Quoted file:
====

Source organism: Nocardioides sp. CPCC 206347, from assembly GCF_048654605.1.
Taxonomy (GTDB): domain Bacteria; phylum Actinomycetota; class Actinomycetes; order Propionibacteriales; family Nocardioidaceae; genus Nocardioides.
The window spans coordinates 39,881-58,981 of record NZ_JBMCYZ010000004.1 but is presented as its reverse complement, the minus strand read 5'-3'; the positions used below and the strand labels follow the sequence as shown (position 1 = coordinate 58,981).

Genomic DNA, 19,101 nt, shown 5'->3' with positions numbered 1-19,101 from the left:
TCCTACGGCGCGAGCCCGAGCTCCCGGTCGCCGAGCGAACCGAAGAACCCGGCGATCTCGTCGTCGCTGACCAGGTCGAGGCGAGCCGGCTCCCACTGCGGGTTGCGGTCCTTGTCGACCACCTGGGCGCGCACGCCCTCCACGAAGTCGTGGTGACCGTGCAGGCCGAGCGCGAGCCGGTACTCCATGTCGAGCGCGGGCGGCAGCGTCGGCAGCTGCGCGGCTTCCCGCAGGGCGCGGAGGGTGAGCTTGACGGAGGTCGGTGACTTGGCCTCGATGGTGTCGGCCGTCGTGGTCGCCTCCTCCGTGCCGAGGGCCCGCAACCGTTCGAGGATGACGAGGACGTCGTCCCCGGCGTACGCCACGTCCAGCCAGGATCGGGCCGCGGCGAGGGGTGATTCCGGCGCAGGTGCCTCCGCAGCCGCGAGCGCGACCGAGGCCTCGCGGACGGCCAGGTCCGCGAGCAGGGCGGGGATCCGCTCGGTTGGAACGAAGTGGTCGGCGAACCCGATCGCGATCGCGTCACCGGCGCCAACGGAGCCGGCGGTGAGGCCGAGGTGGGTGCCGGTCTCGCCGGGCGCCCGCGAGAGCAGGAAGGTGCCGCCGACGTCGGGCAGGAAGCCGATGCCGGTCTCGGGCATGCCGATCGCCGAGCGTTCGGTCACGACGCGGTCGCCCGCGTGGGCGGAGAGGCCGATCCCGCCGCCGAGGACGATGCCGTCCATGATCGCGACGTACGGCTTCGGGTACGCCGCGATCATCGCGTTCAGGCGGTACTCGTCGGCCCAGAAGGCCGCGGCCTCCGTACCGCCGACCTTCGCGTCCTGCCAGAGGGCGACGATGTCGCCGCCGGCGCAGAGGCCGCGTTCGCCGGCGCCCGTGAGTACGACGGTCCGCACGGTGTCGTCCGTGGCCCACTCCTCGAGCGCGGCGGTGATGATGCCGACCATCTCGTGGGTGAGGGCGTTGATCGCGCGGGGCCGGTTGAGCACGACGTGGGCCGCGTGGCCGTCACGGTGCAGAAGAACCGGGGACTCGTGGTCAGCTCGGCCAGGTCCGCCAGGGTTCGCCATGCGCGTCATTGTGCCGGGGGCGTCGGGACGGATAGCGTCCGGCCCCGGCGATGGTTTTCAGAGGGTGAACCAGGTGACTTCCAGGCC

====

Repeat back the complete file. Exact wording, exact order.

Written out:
Source organism: Nocardioides sp. CPCC 206347, from assembly GCF_048654605.1.
Taxonomy (GTDB): domain Bacteria; phylum Actinomycetota; class Actinomycetes; order Propionibacteriales; family Nocardioidaceae; genus Nocardioides.
The window spans coordinates 39,881-58,981 of record NZ_JBMCYZ010000004.1 but is presented as its reverse complement, the minus strand read 5'-3'; the positions used below and the strand labels follow the sequence as shown (position 1 = coordinate 58,981).

Genomic DNA, 19,101 nt, shown 5'->3' with positions numbered 1-19,101 from the left:
TCCTACGGCGCGAGCCCGAGCTCCCGGTCGCCGAGCGAACCGAAGAACCCGGCGATCTCGTCGTCGCTGACCAGGTCGAGGCGAGCCGGCTCCCACTGCGGGTTGCGGTCCTTGTCGACCACCTGGGCGCGCACGCCCTCCACGAAGTCGTGGTGACCGTGCAGGCCGAGCGCGAGCCGGTACTCCATGTCGAGCGCGGGCGGCAGCGTCGGCAGCTGCGCGGCTTCCCGCAGGGCGCGGAGGGTGAGCTTGACGGAGGTCGGTGACTTGGCCTCGATGGTGTCGGCCGTCGTGGTCGCCTCCTCCGTGCCGAGGGCCCGCAACCGTTCGAGGATGACGAGGACGTCGTCCCCGGCGTACGCCACGTCCAGCCAGGATCGGGCCGCGGCGAGGGGTGATTCCGGCGCAGGTGCCTCCGCAGCCGCGAGCGCGACCGAGGCCTCGCGGACGGCCAGGTCCGCGAGCAGGGCGGGGATCCGCTCGGTTGGAACGAAGTGGTCGGCGAACCCGATCGCGATCGCGTCACCGGCGCCAACGGAGCCGGCGGTGAGGCCGAGGTGGGTGCCGGTCTCGCCGGGCGCCCGCGAGAGCAGGAAGGTGCCGCCGACGTCGGGCAGGAAGCCGATGCCGGTCTCGGGCATGCCGATCGCCGAGCGTTCGGTCACGACGCGGTCGCCCGCGTGGGCGGAGAGGCCGATCCCGCCGCCGAGGACGATGCCGTCCATGATCGCGACGTACGGCTTCGGGTACGCCGCGATCATCGCGTTCAGGCGGTACTCGTCGGCCCAGAAGGCCGCGGCCTCCGTACCGCCGACCTTCGCGTCCTGCCAGAGGGCGACGATGTCGCCGCCGGCGCAGAGGCCGCGTTCGCCGGCGCCCGTGAGTACGACGGTCCGCACGGTGTCGTCCGTGGCCCACTCCTCGAGCGCGGCGGTGATGATGCCGACCATCTCGTGGGTGAGGGCGTTGATCGCGCGGGGCCGGTTGAGCACGACGTGGGCCGCGTGGCCGTCACGGTGCAGAAGAACCGGGGACTCGTGGTCAGCTCGGCCAGGTCCGCCAGGGTTCGCCATGCGCGTCATTGTGCCGGGGGCGTCGGGACGGATAGCGTCCGGCCCCGGCGATGGTTTTCAGAGGGTGAACCAGGTGACTTCCAGGCC